Materials and Methods

Brinjal was harvested next day after pesticide application as per routine practices of local farmers. The pesticides (thiodicarb, spinosad, profenophos and chlorantriniliprole) treated and non-sprayed (control-Po) samples were collected from field at 1, 4, 8, 12, 16 DAS for residues analysis and after sampling, samples were packed in properly labeled polythene bags and brought to the laboratory and stored in deep freezer at -20 °C until analysis within 24 hours. The samples were collected to study the influence of different pesticides on morphophysiological, biochemical and yield parameter at 70, 80, 90, 115 and 125 days after transplanting (DAT) during both the seasons of kharif and rabi 2013-14 and 14-15 respectively (Figure 1).

plant-biochemistry-physiology-recommended-dose

Figure 1: Pesticides used at the rate of recommended dose during experiments.

Chlorophyll content in the leaves of different genotypes of brinjal leaves was determined by using dimethyl sulphoxide (DMSO) as given by Shoaf et al. [2]. Chlorophyll estimated through a spectrophotometer (ELICO, connecting science and Lab, BL222 Double beam, Biospectrophotometer). All pesticide residues analyzed by liquid chromatography and tandem mass spectroscopy and calculated in mg kg-1 of fruit weight at different days after spraying. A LC-MS/MS system equipped with API 4000 Qtrap hybrid triple quadrupole/linear ion trap (QqQLIT) mass spectrometer (Applied Biosystem, Foster City, CA, USA), Agilent 1200 series HPLC and analyst (version 1.5) software was used for data acquisition and processing. All experiments for pesticides residue analysis were conducted under Turbo Spray (pneumatically assisted electrospray) mode. The chromatographic separation was carried out using an Atlantis dC18 column (100 × 2.1 mm, 5 m) from Waters India Pvt Ltd., Bangalore. Magnesium in digested samples was determined by EDTA titration. The marketable fruit yield per plant was calculated by substituting the fruit weights of borer infected fruits and unmarketable fruits of each picking and expressed in gm per plant. Fisher’s method of analysis of variance was applied for the analysis and interpretation of the experimental data as suggested by Panse et al. [3].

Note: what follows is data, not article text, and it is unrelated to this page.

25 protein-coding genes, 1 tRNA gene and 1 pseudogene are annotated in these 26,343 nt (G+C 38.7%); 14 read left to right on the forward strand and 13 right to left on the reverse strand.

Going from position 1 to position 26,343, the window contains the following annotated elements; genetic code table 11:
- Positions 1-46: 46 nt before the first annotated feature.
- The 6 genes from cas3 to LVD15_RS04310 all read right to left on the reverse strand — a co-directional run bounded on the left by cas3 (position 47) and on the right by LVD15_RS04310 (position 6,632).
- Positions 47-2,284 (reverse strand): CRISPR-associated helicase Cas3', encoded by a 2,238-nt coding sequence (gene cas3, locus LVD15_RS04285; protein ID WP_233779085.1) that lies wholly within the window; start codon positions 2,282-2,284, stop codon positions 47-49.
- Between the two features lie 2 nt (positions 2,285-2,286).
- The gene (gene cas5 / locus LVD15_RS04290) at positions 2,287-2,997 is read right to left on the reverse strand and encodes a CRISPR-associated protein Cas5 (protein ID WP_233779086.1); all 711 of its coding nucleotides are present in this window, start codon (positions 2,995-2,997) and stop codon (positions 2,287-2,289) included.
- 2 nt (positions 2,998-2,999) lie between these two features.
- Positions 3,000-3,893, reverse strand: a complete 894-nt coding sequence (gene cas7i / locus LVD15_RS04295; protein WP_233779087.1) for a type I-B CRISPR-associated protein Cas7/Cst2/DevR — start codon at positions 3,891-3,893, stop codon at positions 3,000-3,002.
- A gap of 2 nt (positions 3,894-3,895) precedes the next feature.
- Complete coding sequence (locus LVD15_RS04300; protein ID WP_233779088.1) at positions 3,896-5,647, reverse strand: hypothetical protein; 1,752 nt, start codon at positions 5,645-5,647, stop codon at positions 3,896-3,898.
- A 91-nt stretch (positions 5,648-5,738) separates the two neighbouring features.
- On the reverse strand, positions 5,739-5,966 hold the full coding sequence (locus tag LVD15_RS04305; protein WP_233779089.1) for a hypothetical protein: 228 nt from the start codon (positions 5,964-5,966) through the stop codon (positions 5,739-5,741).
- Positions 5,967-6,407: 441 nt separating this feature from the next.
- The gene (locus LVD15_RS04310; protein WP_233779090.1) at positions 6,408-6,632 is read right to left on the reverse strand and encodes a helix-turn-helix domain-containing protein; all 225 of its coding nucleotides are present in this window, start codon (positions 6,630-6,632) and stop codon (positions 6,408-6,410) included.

Results

Total chlorophyll content (μg g-1)